Essays from The Education of a Bengali Gentleman
When the morning came . . . .
And when the morning came, the house began to empty out. First the luggage went in the trunk. Shoes, wraps and jackets came on. Then followed the hugs and kisses. A traditional group hug. The car filled up and safety belts clicked. The garage door closed and the car backed out of the driveway. The nose turned towards the expressway. The forty five minute drive to the airport started. We tried the old ways of recapping the events of the last seven days together in happiness, feasting and sharing stories. But this time it never even got started. Just silence filled the car.
It was a cloudy, cold and blustery day. Typical of a winter storm preparing to unleash on Chicago. There was no bird of summer, a fleeting, flash of cardinal red, to cheer us up. I tried the radio but quietly turned it off as petulant expressions spread across the faces in the rearview window. Someone started on a list of the many delicious dishes over the last several days. Once again the disgruntled faces shut that down. All eyes stayed focused on the road the signs narrating the distance left to reach the airport. Still a half hour away, each minute would hang around for a lifetime.
Last night I had ventured again the idea that they all move back home. Had I forgotten that almost eight years had passed since the youngest had left home, the oldest almost fifteen. No one had moved back as jobs and livelihoods were elsewhere. Why go down that painful path again? Maybe it was time we picked up and settled closer to the children. But with the house was still underwater, was that a feasible alternative. Every aspect of every rejected solution hung around like an imposing gray cloud adding to the dreary atmosphere of a winter storm steadily drawing closer.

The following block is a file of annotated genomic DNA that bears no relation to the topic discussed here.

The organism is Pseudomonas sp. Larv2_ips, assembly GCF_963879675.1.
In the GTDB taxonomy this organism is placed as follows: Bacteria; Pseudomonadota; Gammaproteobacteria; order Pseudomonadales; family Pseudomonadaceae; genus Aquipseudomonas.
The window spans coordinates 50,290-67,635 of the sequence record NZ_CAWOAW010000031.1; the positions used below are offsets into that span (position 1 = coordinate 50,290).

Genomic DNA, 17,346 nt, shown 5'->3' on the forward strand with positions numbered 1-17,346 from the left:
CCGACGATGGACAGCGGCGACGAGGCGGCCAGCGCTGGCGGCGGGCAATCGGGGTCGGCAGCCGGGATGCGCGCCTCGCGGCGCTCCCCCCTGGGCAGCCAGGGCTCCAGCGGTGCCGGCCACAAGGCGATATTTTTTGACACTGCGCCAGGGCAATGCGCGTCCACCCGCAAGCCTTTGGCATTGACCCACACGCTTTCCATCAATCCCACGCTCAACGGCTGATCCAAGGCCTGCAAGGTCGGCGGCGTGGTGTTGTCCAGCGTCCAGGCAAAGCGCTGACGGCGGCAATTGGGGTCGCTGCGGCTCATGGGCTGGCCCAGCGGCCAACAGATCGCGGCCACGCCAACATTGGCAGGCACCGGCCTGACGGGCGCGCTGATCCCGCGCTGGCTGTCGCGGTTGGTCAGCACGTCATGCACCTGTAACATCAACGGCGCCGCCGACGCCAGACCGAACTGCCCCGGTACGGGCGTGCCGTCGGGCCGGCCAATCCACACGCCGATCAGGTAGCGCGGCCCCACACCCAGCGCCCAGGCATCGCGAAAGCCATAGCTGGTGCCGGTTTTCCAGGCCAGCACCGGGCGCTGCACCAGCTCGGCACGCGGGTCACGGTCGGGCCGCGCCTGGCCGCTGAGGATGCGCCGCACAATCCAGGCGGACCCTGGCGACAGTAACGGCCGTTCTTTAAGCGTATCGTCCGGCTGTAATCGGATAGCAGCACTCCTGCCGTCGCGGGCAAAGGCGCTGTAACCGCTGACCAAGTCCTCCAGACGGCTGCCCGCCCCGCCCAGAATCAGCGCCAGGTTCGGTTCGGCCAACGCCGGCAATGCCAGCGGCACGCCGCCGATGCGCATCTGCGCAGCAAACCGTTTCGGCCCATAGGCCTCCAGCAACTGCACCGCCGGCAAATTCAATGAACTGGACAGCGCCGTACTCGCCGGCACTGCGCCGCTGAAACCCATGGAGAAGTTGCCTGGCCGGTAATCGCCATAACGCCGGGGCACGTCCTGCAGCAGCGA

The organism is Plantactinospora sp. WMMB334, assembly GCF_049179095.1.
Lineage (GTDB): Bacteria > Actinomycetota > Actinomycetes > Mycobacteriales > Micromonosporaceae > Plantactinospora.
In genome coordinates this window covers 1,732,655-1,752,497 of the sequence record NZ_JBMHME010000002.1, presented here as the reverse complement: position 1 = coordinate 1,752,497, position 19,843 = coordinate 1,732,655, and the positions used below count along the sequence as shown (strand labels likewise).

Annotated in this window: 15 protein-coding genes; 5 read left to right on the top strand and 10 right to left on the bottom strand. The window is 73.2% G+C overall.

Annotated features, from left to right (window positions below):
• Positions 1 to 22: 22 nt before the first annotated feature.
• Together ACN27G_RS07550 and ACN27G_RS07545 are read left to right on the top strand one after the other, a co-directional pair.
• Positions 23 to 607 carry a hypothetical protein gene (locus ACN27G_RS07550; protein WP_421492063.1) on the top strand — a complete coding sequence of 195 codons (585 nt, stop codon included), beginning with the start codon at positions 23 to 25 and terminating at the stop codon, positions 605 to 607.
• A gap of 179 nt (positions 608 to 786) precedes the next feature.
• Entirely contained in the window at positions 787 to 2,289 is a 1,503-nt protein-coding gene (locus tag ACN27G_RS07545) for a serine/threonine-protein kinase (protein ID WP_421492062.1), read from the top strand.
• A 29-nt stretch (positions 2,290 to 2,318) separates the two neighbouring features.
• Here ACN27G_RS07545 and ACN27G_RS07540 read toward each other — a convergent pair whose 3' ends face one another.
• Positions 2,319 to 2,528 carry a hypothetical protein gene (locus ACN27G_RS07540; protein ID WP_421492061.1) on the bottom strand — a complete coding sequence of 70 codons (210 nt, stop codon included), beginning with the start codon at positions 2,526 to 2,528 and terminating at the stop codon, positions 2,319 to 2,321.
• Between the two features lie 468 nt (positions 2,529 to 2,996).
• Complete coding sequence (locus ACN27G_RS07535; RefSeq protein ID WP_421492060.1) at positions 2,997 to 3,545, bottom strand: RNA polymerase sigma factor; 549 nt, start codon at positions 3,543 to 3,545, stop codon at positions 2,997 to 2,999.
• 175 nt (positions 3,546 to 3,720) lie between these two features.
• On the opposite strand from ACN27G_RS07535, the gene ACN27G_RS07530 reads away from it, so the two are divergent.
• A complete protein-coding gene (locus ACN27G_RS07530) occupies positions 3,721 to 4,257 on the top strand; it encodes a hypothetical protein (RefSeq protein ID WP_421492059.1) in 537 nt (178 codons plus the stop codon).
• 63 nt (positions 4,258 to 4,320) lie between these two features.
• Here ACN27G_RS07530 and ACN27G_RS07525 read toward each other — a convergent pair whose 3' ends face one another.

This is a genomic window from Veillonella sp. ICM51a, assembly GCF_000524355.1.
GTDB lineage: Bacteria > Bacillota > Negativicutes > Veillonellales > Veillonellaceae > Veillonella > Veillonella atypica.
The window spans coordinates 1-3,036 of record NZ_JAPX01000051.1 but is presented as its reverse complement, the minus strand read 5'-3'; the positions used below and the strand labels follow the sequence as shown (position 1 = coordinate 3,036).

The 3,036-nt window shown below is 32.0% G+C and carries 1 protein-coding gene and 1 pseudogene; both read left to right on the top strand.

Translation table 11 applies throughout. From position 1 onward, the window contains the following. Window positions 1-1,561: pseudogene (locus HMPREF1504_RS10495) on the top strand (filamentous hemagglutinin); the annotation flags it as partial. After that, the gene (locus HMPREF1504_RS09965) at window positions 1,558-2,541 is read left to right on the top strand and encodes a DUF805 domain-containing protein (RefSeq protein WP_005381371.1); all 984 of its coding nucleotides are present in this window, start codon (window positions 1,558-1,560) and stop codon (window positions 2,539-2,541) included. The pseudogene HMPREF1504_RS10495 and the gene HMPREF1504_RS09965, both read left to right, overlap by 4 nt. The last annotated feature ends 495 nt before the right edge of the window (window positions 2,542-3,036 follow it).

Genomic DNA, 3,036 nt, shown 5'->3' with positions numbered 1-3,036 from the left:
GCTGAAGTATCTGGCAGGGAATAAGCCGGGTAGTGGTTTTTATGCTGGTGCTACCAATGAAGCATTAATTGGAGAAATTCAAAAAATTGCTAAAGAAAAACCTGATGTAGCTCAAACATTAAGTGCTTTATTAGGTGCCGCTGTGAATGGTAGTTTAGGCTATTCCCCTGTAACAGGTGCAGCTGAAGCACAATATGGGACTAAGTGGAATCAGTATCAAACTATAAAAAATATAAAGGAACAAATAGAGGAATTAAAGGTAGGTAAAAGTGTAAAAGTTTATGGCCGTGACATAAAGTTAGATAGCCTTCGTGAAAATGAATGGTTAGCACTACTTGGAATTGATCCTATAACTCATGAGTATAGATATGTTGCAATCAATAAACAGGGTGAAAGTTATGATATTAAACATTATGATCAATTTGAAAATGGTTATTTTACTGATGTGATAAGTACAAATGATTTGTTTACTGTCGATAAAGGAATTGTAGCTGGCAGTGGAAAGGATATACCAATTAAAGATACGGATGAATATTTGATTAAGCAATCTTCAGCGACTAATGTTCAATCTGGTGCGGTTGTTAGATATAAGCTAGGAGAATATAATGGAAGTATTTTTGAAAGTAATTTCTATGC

Through a shroud of cloud and mist the skyline of Chicago came into view and fell behind as the expressway swerved towards Midway airport. One of the girls asked if they had remembered to bring the money their mother had given them for breakfast at the airport. They each make enough and more but such a thoughtful gift from mother is received with much celebration. Fortunately one of them had. Suddenly all traffic got squeezed into one landed headed for the departure drop off. Amongst the press of vehicles, I got caught finding a safe place to pull in and park. No one was allowed to stop for long. So once the luggage came out of the trunk, more hugs and kisses were exchanged, and the final goodbyes. While the children waited in line to check in, we were signalled to pull out and begin and even quieter, therefore return trip home. Rain had started and a few flakes were mixed in too. There probably would be a thin coating waiting by the drive we pulled into the garage. By next day it will look more like Christmas but the light and joys of our lives were gone. Soon the text messages of cleared for boarding, takeoff and safe landing begun to arrive. We were grateful that they had made it safely back to their homes. By the time evening fell we would get accustomed to our lives and routines, the daily phone calls, texts and exchange of photos. It never feels the same as sharing the sofa, however tightly packed in, over a hot cup of cocoa.